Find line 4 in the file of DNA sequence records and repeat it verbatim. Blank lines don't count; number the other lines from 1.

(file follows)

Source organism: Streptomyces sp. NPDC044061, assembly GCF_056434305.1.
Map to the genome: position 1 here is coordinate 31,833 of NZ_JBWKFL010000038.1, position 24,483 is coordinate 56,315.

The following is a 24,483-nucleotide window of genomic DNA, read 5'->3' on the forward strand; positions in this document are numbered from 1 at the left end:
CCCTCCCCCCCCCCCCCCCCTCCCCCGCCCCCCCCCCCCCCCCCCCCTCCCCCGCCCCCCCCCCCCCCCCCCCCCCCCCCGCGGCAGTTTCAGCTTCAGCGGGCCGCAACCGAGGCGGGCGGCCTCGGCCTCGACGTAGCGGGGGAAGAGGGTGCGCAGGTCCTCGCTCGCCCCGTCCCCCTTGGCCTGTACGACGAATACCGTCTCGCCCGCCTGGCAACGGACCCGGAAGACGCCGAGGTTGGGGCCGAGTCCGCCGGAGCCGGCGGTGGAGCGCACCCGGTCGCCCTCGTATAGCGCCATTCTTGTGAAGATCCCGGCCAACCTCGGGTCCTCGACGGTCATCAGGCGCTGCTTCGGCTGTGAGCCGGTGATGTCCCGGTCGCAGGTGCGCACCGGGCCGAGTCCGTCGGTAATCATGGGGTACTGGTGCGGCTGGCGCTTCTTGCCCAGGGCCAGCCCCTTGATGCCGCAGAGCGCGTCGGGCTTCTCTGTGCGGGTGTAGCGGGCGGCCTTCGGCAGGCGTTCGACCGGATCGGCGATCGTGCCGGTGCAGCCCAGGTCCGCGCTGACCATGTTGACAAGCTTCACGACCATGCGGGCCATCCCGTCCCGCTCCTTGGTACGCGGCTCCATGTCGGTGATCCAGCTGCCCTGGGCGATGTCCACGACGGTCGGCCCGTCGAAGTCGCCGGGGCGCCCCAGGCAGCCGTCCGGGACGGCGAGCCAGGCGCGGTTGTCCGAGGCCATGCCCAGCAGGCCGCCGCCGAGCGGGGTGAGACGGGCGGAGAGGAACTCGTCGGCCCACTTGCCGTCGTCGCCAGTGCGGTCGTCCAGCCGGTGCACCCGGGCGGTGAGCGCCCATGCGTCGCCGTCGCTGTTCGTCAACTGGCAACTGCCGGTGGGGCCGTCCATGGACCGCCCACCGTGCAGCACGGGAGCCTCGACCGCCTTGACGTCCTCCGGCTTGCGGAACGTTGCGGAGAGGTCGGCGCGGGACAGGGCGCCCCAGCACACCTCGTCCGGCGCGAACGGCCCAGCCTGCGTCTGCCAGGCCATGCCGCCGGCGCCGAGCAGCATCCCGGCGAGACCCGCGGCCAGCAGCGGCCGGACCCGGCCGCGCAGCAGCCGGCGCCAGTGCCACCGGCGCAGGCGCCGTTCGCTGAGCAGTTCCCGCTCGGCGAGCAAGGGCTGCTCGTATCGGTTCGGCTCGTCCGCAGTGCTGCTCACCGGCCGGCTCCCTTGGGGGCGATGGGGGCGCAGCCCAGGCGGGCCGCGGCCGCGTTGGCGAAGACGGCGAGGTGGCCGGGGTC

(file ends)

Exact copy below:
CCCTCCCCCCCCCCCCCCCCTCCCCCGCCCCCCCCCCCCCCCCCCCCTCCCCCGCCCCCCCCCCCCCCCCCCCCCCCCCCGCGGCAGTTTCAGCTTCAGCGGGCCGCAACCGAGGCGGGCGGCCTCGGCCTCGACGTAGCGGGGGAAGAGGGTGCGCAGGTCCTCGCTCGCCCCGTCCCCCTTGGCCTGTACGACGAATACCGTCTCGCCCGCCTGGCAACGGACCCGGAAGACGCCGAGGTTGGGGCCGAGTCCGCCGGAGCCGGCGGTGGAGCGCACCCGGTCGCCCTCGTATAGCGCCATTCTTGTGAAGATCCCGGCCAACCTCGGGTCCTCGACGGTCATCAGGCGCTGCTTCGGCTGTGAGCCGGTGATGTCCCGGTCGCAGGTGCGCACCGGGCCGAGTCCGTCGGTAATCATGGGGTACTGGTGCGGCTGGCGCTTCTTGCCCAGGGCCAGCCCCTTGATGCCGCAGAGCGCGTCGGGCTTCTCTGTGCGGGTGTAGCGGGCGGCCTTCGGCAGGCGTTCGACCGGATCGGCGATCGTGCCGGTGCAGCCCAGGTCCGCGCTGACCATGTTGACAAGCTTCACGACCATGCGGGCCATCCCGTCCCGCTCCTTGGTACGCGGCTCCATGTCGGTGATCCAGCTGCCCTGGGCGATGTCCACGACGGTCGGCCCGTCGAAGTCGCCGGGGCGCCCCAGGCAGCCGTCCGGGACGGCGAGCCAGGCGCGGTTGTCCGAGGCCATGCCCAGCAGGCCGCCGCCGAGCGGGGTGAGACGGGCGGAGAGGAACTCGTCGGCCCACTTGCCGTCGTCGCCAGTGCGGTCGTCCAGCCGGTGCACCCGGGCGGTGAGCGCCCATGCGTCGCCGTCGCTGTTCGTCAACTGGCAACTGCCGGTGGGGCCGTCCATGGACCGCCCACCGTGCAGCACGGGAGCCTCGACCGCCTTGACGTCCTCCGGCTTGCGGAACGTTGCGGAGAGGTCGGCGCGGGACAGGGCGCCCCAGCACACCTCGTCCGGCGCGAACGGCCCAGCCTGCGTCTGCCAGGCCATGCCGCCGGCGCCGAGCAGCATCCCGGCGAGACCCGCGGCCAGCAGCGGCCGGACCCGGCCGCGCAGCAGCCGGCGCCAGTGCCACCGGCGCAGGCGCCGTTCGCTGAGCAGTTCCCGCTCGGCGAGCAAGGGCTGCTCGTATCGGTTCGGCTCGTCCGCAGTGCTGCTCACCGGCCGGCTCCCTTGGGGGCGATGGGGGCGCAGCCCAGGCGGGCCGCGGCCGCGTTGGCGAAGACGGCGAGGTGGCCGGGGTC